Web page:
After the Ascension of Jesus, St. Peter proposed to the assembled faithful that they choose a disciple of Christ to fill the place of the traitor Judas in the first missionary band. Lots were drawn, with the result in favor of Matthias. According to one ancient tradition, this missioner labored in Ethiopia and was martyred there. Thus did St. Matthias receive "the crown of life which God has promised to those who love him." The Church venerates St. Matthias on an equal footing with the other Apostles, whose voices resound throughout the world, from generation to generation, giving testimony of what they saw and heard in their life with our Lord. His name is mentioned in the Canon of the Mass.
According to the 1962 Missal of Bl. John XXIII the Extraordinary Form of the Roman Rite, St. Matthias' feast was celebrated on February 24 or 25. Today is the commemoration of St. Boniface who after a stormy youth, was converted to the Catholic faith, suffered numerous tortures, and was beheaded in 307.
Mathias was one of the first to follow our Savior; and he was an eye-witness of all His divine actions up to the very day of the Ascension. He was one of the seventy-two disciples; but our Lord had not conferred upon him the dignity of an apostle. And yet, he was to have this great glory, for it was of him that David spoke, when he prophesied that another should take the bishopric left vacant by the apostasy of Judas the traitor. In the interval between Jesus' Ascension and the descent of the Holy Ghost, the apostolic college had to complete the mystic number fixed by our Lord Himself, so that there might be the twelve on that solemn day, when the Church, filled with the Holy Ghost, was to manifest herself to the Synagogue. The lot fell on Mathias; he shared with his brother-apostles the persecution in Jerusalem, and, when the time came for the ambassadors of Christ to separate, he set out for the countries allotted to him. Tradition tells us that these were Cappadocia and the provinces bordering on the Caspian Sea.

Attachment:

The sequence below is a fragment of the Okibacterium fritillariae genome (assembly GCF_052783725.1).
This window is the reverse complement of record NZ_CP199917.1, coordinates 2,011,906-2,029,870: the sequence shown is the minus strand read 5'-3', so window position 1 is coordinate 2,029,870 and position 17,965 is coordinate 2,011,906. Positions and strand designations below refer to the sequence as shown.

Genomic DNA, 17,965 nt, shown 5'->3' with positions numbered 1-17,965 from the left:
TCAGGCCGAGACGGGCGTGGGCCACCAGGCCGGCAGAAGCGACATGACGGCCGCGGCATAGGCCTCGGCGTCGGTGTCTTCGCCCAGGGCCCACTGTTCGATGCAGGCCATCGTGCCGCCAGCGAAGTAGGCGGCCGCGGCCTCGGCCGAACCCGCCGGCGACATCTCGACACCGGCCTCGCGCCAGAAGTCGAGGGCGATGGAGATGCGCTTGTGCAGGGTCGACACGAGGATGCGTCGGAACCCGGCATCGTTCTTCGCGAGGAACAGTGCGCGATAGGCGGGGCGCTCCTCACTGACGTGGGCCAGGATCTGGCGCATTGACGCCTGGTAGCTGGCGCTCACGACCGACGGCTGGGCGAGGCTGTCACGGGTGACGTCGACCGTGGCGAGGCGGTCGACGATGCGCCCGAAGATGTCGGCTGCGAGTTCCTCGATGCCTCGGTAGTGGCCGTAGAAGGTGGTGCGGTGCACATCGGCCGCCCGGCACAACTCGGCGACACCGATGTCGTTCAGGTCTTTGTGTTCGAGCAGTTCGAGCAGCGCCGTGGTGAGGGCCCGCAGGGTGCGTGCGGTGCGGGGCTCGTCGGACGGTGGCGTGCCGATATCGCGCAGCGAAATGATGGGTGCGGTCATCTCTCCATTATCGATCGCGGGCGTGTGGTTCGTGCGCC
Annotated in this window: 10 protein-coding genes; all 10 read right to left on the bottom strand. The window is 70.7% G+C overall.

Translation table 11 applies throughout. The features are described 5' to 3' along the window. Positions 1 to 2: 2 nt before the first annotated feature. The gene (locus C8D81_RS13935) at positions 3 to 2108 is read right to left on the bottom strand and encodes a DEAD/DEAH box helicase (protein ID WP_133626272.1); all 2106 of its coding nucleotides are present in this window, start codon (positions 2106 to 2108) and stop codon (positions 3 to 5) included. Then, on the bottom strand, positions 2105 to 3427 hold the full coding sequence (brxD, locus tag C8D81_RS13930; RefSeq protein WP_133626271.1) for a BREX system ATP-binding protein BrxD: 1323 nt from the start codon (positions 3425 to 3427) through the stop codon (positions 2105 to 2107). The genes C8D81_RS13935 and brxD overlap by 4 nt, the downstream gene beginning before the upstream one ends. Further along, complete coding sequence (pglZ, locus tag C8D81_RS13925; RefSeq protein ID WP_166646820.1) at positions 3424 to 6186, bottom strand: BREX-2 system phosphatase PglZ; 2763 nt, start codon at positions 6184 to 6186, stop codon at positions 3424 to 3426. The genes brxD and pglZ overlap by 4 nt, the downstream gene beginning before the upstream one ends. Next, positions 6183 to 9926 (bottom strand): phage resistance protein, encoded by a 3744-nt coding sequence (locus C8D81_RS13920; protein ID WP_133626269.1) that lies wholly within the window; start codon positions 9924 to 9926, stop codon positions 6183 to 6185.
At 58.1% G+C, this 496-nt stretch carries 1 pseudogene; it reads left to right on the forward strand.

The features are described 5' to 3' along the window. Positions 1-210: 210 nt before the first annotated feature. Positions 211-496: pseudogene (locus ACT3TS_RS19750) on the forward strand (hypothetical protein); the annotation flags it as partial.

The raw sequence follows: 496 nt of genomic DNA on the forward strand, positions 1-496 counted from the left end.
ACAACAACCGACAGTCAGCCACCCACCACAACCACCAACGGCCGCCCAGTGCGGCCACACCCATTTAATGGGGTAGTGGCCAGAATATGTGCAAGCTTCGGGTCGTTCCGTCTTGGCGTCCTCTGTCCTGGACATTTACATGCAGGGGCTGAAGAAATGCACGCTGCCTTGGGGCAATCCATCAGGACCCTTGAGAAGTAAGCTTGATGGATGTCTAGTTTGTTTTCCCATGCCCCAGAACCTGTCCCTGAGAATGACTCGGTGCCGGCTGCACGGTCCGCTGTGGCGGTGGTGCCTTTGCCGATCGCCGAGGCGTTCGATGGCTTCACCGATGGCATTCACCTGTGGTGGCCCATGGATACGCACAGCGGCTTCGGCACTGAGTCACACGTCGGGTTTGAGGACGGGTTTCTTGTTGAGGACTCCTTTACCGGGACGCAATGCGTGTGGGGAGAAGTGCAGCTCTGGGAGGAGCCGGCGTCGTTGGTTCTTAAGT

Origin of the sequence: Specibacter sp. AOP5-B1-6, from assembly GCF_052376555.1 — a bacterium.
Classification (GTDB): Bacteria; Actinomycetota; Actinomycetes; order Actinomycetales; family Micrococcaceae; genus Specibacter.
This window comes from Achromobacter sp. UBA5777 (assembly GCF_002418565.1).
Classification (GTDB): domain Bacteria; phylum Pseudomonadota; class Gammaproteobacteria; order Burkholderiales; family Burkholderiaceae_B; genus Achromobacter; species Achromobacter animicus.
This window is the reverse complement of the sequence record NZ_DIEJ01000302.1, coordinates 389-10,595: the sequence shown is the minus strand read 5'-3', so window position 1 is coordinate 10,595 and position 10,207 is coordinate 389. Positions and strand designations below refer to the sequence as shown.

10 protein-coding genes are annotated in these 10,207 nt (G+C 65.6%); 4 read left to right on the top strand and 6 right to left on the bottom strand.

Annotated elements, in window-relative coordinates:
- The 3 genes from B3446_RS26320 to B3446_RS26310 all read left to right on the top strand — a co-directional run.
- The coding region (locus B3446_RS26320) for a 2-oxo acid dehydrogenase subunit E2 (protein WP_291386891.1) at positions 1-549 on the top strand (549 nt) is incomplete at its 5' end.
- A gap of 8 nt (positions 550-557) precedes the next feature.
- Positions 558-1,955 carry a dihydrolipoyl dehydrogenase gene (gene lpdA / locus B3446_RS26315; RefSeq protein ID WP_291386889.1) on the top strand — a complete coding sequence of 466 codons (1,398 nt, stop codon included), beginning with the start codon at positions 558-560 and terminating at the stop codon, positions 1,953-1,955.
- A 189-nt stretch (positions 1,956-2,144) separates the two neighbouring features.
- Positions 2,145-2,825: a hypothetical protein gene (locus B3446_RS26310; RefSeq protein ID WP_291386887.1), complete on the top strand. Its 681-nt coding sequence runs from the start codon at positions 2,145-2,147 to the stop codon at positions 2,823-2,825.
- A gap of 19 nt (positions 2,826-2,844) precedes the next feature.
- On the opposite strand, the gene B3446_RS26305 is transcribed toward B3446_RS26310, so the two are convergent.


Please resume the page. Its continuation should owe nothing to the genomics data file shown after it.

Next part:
The virtues, labor, and sufferings of St. Mathias have not been handed down to us: this explains the lack of proper lessons on his life, such as we have for the feasts of the rest of the apostles. Clement of Alexandria records in his writings several sayings of our holy apostle. One of these is so very appropriate to the spirit of the present season, that we consider it a duty to quote it. 'It behooves us to combat the flesh, and make use of it, without pampering it by unlawful gratifications. As to the soul, we must develop her power by faith and knowledge.' How profound is the teaching contained in these few words! Sin has deranged the order which the Creator had established. It gave the outward man such a tendency to grovel in things which degrade him, that the only means left us for the restoration of the image and likeness of God unto which we were created, is the forcible subjection of the body to the spirit. But the spirit itself, that is, the soul, was also impaired by original sin, and her inclinations were made prone to evil; what is to be her protection? Faith and knowledge. Faith humbles her, and then exalts and rewards her; and the reward is knowledge.
—Excerpted from The Liturgical Year, Abbot Gueranger O.S.B.
Symbols and Representation: Halbert; lance; carpenter's square; sword held by its point; axe; saw; scroll; scimitar and book; stone; battle axe; two stones; long cross; hatchet.
Patronage: Alcoholism; carpenters; reformed alcoholics; smallpox; tailors; diocese of Gary; Indiana; diocese of Great Falls-Billings, Montana;
Highlights and Things to Do:
- Celebrate the triumph of St. Matthias by reading the hymn taken from the Menaea of the Greeks.